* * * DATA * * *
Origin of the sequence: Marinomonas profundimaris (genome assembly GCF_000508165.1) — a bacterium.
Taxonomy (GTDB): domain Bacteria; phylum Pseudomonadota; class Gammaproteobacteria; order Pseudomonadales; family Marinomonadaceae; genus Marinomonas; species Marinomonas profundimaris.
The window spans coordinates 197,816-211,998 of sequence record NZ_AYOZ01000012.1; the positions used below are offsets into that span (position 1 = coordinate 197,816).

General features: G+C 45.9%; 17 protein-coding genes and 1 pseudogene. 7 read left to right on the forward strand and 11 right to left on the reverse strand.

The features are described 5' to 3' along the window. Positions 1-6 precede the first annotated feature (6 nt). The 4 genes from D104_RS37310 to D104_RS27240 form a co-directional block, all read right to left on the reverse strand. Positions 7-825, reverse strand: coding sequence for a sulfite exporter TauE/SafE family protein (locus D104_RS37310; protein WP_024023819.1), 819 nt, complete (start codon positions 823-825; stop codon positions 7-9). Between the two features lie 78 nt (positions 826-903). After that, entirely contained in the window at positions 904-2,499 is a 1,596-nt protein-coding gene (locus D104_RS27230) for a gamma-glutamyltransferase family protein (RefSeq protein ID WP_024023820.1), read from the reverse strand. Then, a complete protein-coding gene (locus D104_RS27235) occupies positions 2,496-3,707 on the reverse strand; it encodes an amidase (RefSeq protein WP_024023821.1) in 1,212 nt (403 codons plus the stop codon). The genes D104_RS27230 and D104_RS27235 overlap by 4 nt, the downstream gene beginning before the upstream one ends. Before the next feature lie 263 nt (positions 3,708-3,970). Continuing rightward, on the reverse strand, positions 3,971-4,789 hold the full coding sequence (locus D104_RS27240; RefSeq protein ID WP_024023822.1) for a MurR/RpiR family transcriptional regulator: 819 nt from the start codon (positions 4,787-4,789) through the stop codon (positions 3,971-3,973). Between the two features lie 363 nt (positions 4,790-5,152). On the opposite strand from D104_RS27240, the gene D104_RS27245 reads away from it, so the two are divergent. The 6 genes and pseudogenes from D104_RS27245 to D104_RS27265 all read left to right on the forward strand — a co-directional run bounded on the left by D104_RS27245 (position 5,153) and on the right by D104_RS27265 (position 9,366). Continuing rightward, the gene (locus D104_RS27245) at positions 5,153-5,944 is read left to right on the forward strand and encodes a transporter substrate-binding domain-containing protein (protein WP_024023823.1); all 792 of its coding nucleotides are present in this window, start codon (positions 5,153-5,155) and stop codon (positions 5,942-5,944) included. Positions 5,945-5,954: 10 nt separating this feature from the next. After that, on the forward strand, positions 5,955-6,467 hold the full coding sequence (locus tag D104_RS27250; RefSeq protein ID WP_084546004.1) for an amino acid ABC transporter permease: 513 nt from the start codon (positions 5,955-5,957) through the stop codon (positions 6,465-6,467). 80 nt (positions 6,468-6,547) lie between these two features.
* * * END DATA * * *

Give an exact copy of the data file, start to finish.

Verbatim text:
Origin of the sequence: Marinomonas profundimaris (genome assembly GCF_000508165.1) — a bacterium.
Taxonomy (GTDB): domain Bacteria; phylum Pseudomonadota; class Gammaproteobacteria; order Pseudomonadales; family Marinomonadaceae; genus Marinomonas; species Marinomonas profundimaris.
The window spans coordinates 197,816-211,998 of sequence record NZ_AYOZ01000012.1; the positions used below are offsets into that span (position 1 = coordinate 197,816).

General features: G+C 45.9%; 17 protein-coding genes and 1 pseudogene. 7 read left to right on the forward strand and 11 right to left on the reverse strand.

The features are described 5' to 3' along the window. Positions 1-6 precede the first annotated feature (6 nt). The 4 genes from D104_RS37310 to D104_RS27240 form a co-directional block, all read right to left on the reverse strand. Positions 7-825, reverse strand: coding sequence for a sulfite exporter TauE/SafE family protein (locus D104_RS37310; protein WP_024023819.1), 819 nt, complete (start codon positions 823-825; stop codon positions 7-9). Between the two features lie 78 nt (positions 826-903). After that, entirely contained in the window at positions 904-2,499 is a 1,596-nt protein-coding gene (locus D104_RS27230) for a gamma-glutamyltransferase family protein (RefSeq protein ID WP_024023820.1), read from the reverse strand. Then, a complete protein-coding gene (locus D104_RS27235) occupies positions 2,496-3,707 on the reverse strand; it encodes an amidase (RefSeq protein WP_024023821.1) in 1,212 nt (403 codons plus the stop codon). The genes D104_RS27230 and D104_RS27235 overlap by 4 nt, the downstream gene beginning before the upstream one ends. Before the next feature lie 263 nt (positions 3,708-3,970). Continuing rightward, on the reverse strand, positions 3,971-4,789 hold the full coding sequence (locus D104_RS27240; RefSeq protein ID WP_024023822.1) for a MurR/RpiR family transcriptional regulator: 819 nt from the start codon (positions 4,787-4,789) through the stop codon (positions 3,971-3,973). Between the two features lie 363 nt (positions 4,790-5,152). On the opposite strand from D104_RS27240, the gene D104_RS27245 reads away from it, so the two are divergent. The 6 genes and pseudogenes from D104_RS27245 to D104_RS27265 all read left to right on the forward strand — a co-directional run bounded on the left by D104_RS27245 (position 5,153) and on the right by D104_RS27265 (position 9,366). Continuing rightward, the gene (locus D104_RS27245) at positions 5,153-5,944 is read left to right on the forward strand and encodes a transporter substrate-binding domain-containing protein (protein WP_024023823.1); all 792 of its coding nucleotides are present in this window, start codon (positions 5,153-5,155) and stop codon (positions 5,942-5,944) included. Positions 5,945-5,954: 10 nt separating this feature from the next. After that, on the forward strand, positions 5,955-6,467 hold the full coding sequence (locus tag D104_RS27250; RefSeq protein ID WP_084546004.1) for an amino acid ABC transporter permease: 513 nt from the start codon (positions 5,955-5,957) through the stop codon (positions 6,465-6,467). 80 nt (positions 6,468-6,547) lie between these two features.